Farmer of the Month is a Farm To School platform that applauds the local farmers who are growing fresh, nutritious produce for Habersham County students. Wide Bottom Farm, with land in the North and South ends of Habersham County, is the Farmer of the Month for September.
Wide Bottom Farm derives its name from the flat, bottomlands where Habersham County creeks often overflow creating an influx of rich, dark, sandy soil perfect for crop production. Bottomlands have been sought-out by generations of farmers as the perfect areas for growing the best variety of produce. Two families and three generations work together to plant, harvest and process a variety of vegetables and fruits for Wide Bottom Farm. They use traditional farming techniques such as small tractors, walk behind tillers, hand held hoes and sweat to plant, weed and pick the produce.
Though not totally organic, the farmers of Wide Bottom Farm use best practices to be as earth-friendly as possible. James and Phillip Franklin, lead farmers, take pride in the quality and taste of their produce. “What we don’t sell we can and put-up for enjoying ourselves during the winter months” said James. “One of our goals is to add more heritage seeds to keep the old varieties alive and be able to save seeds after harvest for replanting future gardens.” Carey Madigan, a member of the Kollock family justifies their techniques by saying, “Being a farmer is not easy, laboring in the fields is hard, hot work, but once you have the first bite of a summer tomato or enjoy the sweetness of a fresh ear of corn, it makes it all worthwhile.”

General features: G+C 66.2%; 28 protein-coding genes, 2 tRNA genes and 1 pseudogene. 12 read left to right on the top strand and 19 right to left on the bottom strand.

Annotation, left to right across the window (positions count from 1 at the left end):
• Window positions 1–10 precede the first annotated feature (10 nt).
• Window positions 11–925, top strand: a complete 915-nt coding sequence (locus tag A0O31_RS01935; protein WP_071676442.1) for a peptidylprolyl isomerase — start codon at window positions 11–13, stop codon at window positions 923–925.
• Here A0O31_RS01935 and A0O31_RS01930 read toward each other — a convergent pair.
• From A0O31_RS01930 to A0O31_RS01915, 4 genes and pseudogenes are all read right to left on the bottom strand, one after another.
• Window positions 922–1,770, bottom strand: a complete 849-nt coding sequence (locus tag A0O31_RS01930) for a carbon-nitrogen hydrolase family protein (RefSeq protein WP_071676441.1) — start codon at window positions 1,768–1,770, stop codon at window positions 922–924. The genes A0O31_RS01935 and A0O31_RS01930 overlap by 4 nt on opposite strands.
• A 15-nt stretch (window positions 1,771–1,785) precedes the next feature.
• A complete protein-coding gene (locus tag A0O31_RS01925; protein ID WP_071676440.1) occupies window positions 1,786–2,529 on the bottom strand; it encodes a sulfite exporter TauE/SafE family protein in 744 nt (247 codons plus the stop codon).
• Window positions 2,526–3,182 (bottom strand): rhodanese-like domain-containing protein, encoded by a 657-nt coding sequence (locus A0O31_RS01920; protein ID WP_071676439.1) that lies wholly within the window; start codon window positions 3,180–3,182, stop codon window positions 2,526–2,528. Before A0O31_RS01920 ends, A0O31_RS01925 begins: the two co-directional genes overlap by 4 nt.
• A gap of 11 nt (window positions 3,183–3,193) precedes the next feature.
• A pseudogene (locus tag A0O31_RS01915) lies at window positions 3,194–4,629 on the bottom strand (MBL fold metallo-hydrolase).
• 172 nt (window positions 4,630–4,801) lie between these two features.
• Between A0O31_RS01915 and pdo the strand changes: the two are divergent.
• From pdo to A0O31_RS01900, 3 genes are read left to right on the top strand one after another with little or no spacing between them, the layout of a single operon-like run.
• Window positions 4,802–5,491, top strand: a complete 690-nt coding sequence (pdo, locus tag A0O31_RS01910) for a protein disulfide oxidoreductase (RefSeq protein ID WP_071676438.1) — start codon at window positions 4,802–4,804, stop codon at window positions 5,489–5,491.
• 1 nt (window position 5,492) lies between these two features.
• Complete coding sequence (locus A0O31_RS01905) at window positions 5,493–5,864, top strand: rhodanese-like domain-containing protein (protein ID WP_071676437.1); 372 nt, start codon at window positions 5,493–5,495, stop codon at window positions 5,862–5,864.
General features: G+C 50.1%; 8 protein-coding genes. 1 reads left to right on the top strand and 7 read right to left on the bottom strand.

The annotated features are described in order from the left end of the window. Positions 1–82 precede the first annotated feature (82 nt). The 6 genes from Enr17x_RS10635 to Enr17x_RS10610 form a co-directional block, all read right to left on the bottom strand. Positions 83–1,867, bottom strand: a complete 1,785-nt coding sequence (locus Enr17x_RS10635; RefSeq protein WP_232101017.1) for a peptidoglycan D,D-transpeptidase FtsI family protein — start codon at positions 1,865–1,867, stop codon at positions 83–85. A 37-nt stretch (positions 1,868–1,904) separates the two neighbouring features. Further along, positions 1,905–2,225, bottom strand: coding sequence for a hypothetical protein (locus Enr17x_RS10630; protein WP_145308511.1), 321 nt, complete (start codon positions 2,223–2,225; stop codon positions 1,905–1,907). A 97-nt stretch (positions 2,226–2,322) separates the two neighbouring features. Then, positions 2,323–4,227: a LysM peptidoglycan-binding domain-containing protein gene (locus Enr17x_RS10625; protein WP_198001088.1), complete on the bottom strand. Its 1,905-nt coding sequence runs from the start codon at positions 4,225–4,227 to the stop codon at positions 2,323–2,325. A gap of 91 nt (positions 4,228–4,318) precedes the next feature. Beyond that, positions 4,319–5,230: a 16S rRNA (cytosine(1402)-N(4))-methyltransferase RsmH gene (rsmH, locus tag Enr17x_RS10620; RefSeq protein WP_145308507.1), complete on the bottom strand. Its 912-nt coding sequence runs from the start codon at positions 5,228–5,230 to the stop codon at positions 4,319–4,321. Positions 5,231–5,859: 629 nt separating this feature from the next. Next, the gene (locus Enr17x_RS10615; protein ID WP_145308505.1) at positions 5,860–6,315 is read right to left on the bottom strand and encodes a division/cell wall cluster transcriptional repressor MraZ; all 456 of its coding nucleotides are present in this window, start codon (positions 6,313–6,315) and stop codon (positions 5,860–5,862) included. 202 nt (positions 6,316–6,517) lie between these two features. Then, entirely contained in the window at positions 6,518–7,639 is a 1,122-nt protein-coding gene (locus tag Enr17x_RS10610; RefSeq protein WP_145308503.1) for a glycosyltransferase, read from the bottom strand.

The duo farm families, the Franklins and the Kollocks, farm 15 acres of land producing 3 to 4 varieties of corn, half-runner beans, field peas, tomatoes, potatoes, peppers, cucumbers, squash, okra, strawberries, melons and pumpkins. Their typical farming day includes planting, hoeing and picking. “We like to start early and break once the heat of the day sets in,” explains James. Wide Bottom Farm’s produce can be found at local farmers markets, and it is sold directly to individuals by contacting James Franklin at firstname.lastname@example.org.
“We are proud to be one of the Farm to School farmers. The students in the schools should be able to eat produce that is grown in local soil. It’s important, when available, to give our children good, healthy produce with the knowledge of where what they are eating came from and that it can be produced right in your backyard,” states Phillip.
Thanks to the grant funding from Northeast Georgia Food Bank and Georgia Organic’s Farm To School program, the Habersham County School’s Farm To School pilot program at Wilbanks Middle School will serve as a model for the rest of the state. The pilot model incorporates food and nutrition education into the classroom, integrates gardens in the school environment, and brings local food into the cafeteria while working in partnership with the community and local farms.
Habersham Farm to School September Events
September 4 – F2S leadership meeting, Wilbanks Middle 3:30 pm
September 9 – Farm to School Presentation to Board of Education by Student Ambassadors
September 16 – Cafeteria Staff Training: Whole Wheat and Cornmeal from Sylvan Falls Mill
September 24 – Northeast Georgia Nutrition Directors Meeting
September 27 – Farm to School Ambassadors tour Chattooga Belle Farm
September 30 – Farm to School Taste Test – Students will meet farmers from Wide Bottom Farms, taste their produce and vote with their taste buds.